Open Source Mobile: Google’s phone, the ultimate technological club
The Open Handset Alliance, that’s the name of the most promising technological club after the GSM MoU club agreement, lists already 34 members. Among them names like Intel, Qualcomm, Broadcom, Nvidia, Sprint Nextel, T-Mobile, China Mobile, Telecom Italia, Telefonica, NTT DoCoMo, LG Electronics and HTC.
Great expectations, by deVos
This alliance shares a common goal of fostering innovation on mobile devices and giving consumers a far better user experience than much of what is available on today’s mobile platforms. By providing developers a new level of openness that enables them to work more collaboratively, Android will accelerate the pace at which new and compelling mobile services are made available to consumers.
So Google is not interested in making money on software (like Microsoft), or hardware (like Apple). As usual they want to make their money on services. As reported by Wireless, according to Opus Research, mobile advertising spending in North America and Western Europe will reach a combined US$5.08 billion by 2012, up from an estimated $106.8 million at the end of this year.
The Open Handset Alliance describes itself as “the first truly open and comprehensive platform for mobile devices” aiming to develop technologies that will cut the cost of developing and distributing mobile devices and services. But Google knows very well that mobile innovation basically has been hampered by “device fragmentation“, and android is the ultimate answer to this specific issue.
It’s both possible and highly unlikely because the more constraints the manufacturers put on the platform the less beneficial it is.While a license would allow that kind of behavior … it’s unlikely you’ll see [a locked down] scenario.
Is he right? Let’s see what happened before.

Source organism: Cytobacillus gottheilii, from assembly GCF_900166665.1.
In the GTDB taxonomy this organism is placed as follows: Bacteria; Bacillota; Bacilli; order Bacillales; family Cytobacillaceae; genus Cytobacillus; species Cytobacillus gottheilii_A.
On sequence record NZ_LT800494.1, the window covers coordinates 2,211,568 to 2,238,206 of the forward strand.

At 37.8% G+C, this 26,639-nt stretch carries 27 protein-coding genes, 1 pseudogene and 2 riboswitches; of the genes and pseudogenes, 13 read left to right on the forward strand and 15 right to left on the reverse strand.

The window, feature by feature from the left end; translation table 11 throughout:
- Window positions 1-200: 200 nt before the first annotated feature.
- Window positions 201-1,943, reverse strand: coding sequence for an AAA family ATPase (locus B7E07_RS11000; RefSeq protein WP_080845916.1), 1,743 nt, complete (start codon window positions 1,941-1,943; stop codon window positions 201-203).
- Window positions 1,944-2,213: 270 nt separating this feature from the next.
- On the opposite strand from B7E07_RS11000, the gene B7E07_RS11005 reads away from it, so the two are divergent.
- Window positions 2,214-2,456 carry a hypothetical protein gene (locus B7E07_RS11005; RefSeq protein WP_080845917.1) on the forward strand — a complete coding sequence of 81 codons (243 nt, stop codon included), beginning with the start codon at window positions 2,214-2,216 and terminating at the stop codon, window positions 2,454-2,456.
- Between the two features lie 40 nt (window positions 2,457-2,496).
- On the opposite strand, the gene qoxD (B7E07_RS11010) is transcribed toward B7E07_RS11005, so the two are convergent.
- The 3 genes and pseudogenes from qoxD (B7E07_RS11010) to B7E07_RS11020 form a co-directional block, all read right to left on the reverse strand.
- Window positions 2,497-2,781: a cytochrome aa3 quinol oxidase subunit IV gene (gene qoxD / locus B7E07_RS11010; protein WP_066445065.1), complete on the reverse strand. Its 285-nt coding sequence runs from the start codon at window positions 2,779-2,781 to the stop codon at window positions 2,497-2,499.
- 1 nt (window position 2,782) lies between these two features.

Lessons from the ‘past’:the Symbian case
The Symbian promise was aimed at a similar goal, when it was established in UK as a private independent company in June 1998. The original shareholders were Ericsson, Motorola and Nokia In October 2003 Motorola withdrew from Symbian as a shareholder by selling is stake to Nokia and Psion, becoming a simple licensee.
I had doubts on the Symbian technological club since early 2003, as I wrote in an article. The idea was good, but the implementation was quite poor, since even the most important shareholders were adopting incompatible Symbian’s dialects.
While I agree with Savio Rodrigues saying that is a very pragmatic decision, I believe that platform differentiation is a two fold process of securing individual vendors’ businesses and at the same time prevent lock down scenarios.
Related posts from other sources:
Google’s big mobile splash: Handicapping the winners and losers – Larry Dignan describes how Google’s move could reshape the wireless industry
Google phone won’t pry open wireless business model – Dana Blankenhorn colors himself as skeptical thinking to the North-American duopoly
Getting all warm and Googley over open source – Alec Saunders puts Google among what he calls “strategic open source” firms.